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What I found is that, when my mind is stimulated, I want to write. No matter that I was sharing rooms with strangers. No matter that, between socializing and sight-seeing, I might’ve had only an hour to scribble down thoughts. I wanted to write. I wrote.
What my students in China have taught me during my short stay at Sichuan University is that the magic is a secret shared among writers.
It is writing in English even when it is your second language. It is in perseverance, determination…It is acknowledging that storytelling is one of reaching out to the world, to contribute to the tapestry of shared, recorded experience.
In order to really write about the world, one must be actively living in it—experiencing it in all its wonders and horrors and continually be challenging what we have so easily accepted as our right to write.
Not only do the global outreach programs of this organization educate those in other nations, but they continually challenge and strengthen the formative experiences of those in the Creative Writing Program at Arizona State University.
Through teaching, I had a rich interaction with the local people that I could never have as a tourist or traveler.
The more of the world I see, the more I want to see, and the bigger I realize it is. Thank you Piper Global for allowing me to continue to experience the vastness of this planet, and the wonders of the people who inhabit it.
As the sun rose over the sea and my friends and I watched from the porch of a church, I recited a Langston Hughes poem (“Being walkers with the dawn and morning/We are not afraid of night”), and I wasn’t the least bit out of breath. I felt vigorous and ageless, like part of the landscape.
In an unexpected way, this sense, so thick on the island, of the continuity of life allowed me to reaffirm why I am a writer…But on this island where people have been living and eating and telling stories, where I and my cohort lived and ate together and told each other stories, was incredibly reaffirming for me. I write because I want to tell stories, and because I want to attune myself to the stories of other people.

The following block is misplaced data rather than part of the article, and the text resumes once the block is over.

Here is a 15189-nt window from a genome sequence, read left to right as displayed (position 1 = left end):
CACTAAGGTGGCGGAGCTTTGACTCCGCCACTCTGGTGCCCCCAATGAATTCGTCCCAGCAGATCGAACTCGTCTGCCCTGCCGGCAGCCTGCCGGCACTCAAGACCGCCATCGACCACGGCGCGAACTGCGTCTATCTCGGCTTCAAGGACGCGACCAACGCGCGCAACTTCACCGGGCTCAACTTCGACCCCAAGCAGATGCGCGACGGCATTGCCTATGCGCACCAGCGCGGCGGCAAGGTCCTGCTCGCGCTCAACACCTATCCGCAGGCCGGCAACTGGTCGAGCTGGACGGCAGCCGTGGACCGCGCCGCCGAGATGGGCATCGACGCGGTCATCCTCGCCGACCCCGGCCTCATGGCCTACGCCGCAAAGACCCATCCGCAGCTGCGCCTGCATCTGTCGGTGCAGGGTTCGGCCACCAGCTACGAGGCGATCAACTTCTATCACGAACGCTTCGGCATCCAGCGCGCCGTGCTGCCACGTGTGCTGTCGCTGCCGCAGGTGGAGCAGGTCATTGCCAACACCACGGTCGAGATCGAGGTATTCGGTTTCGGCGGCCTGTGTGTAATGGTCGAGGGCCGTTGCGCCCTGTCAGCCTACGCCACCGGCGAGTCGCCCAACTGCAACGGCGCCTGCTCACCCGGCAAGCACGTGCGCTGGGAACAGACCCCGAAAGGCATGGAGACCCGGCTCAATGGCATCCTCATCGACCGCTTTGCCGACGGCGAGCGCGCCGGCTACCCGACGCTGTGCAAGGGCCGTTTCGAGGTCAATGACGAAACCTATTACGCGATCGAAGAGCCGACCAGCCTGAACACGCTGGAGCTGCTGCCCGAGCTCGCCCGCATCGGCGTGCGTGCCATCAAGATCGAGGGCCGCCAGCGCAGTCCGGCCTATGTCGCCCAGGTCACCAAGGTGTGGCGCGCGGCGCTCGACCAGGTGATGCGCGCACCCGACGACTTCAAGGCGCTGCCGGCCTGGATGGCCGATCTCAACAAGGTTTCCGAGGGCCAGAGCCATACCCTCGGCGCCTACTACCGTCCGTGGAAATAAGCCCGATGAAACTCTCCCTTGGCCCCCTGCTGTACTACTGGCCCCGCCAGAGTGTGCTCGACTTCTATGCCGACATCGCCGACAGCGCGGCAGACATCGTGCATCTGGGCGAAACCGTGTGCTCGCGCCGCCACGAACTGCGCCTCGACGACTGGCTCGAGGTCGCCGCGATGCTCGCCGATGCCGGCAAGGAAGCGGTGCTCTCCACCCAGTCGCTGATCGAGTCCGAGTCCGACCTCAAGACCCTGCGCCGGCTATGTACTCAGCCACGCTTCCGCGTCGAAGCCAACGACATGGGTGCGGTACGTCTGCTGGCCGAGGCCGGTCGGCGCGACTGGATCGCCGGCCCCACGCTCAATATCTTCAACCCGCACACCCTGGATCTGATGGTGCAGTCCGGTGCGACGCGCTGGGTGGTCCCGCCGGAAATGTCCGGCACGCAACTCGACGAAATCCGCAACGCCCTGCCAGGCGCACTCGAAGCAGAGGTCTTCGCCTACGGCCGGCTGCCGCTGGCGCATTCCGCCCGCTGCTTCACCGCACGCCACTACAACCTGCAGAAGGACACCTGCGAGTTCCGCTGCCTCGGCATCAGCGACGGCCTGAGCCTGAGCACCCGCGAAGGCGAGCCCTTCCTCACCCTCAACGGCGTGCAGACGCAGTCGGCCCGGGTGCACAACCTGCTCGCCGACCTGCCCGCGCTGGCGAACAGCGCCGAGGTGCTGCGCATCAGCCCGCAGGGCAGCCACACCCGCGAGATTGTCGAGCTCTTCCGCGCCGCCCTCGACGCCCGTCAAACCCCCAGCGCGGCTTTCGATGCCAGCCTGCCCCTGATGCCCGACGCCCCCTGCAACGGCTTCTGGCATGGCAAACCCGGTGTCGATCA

I think the island itself gave me some wisdom with which to cope with the times when writing will be a murky or painful act. A few of the friends I made were Orthodox Christians, and their company along with the landscape of Serifos made me think of Solomon’s words in Ecclesiastes, “For everything there is a season, a time for every activity under heaven.” Whatever seasons lie ahead, I will be grateful, as I am grateful—so grateful—for my season in Greece.
Spending time in Greece enriched all aspects of my life and work by exposing me to a new landscape, broadening my sense of community, introducing me to Greece’s famously hospitable population, shedding light on Greece’s national identity and often turbulent history, and allowing me to form friendships that will last for years to come. I would recommend without reservation that the fellowship with Greece continue.
When I look back on my trip, I appreciate the things I learned, the connections I made, and every new experience, but above all I will remember how working hard just seems that much easier in such a beautiful place.
“Reading major Greek poets such as C.P. Cavafy, Yannis Ritsos, George Seferis, and Oddyseas Elytis not only helped me understand Greek history and culture more intensely, but it expanded my knowledge of the country’s vast literary importance…. being in Greece at the time its financial issues reached a boiling point forced me to pay attention to a problem I most likely would have ignored had I been in the US. But being there and seeing the people these issues are affecting made me reconsider how much I pay attention to foreign problems like this.”
It is the act of being transported to a magical place where there are no distractions of coursework, bills to pay or papers to grade, and the incredible natural beauty of the Aegean and Greek islands, and of course the opportunity to work with a fresh mind and mentor (in my case, Carolyn Forche) that acts as a catalyst for new material.
As a writer, I so often close myself off from the world. I sit behind closed doors or in the dim corner of a coffee shop, lost in my own imagination.
While isolation and sitting still are certainly necessities of writing, a substantial benefit of my Global Fellowship was realizing how important it is to balance the cerebral experience of a writer with a physical one. Wandering around Thasos often felt like walking through a story or poem. It meant exploring olive groves—tree trunks twisted, scarred—listening to the chimes of goat bells, faint on the breezy whisper of the Aegean, a breeze seasoned by wild oregano and thyme… It was a pleasure to be in a landscape steeped in language, a place where storytelling seems endemic.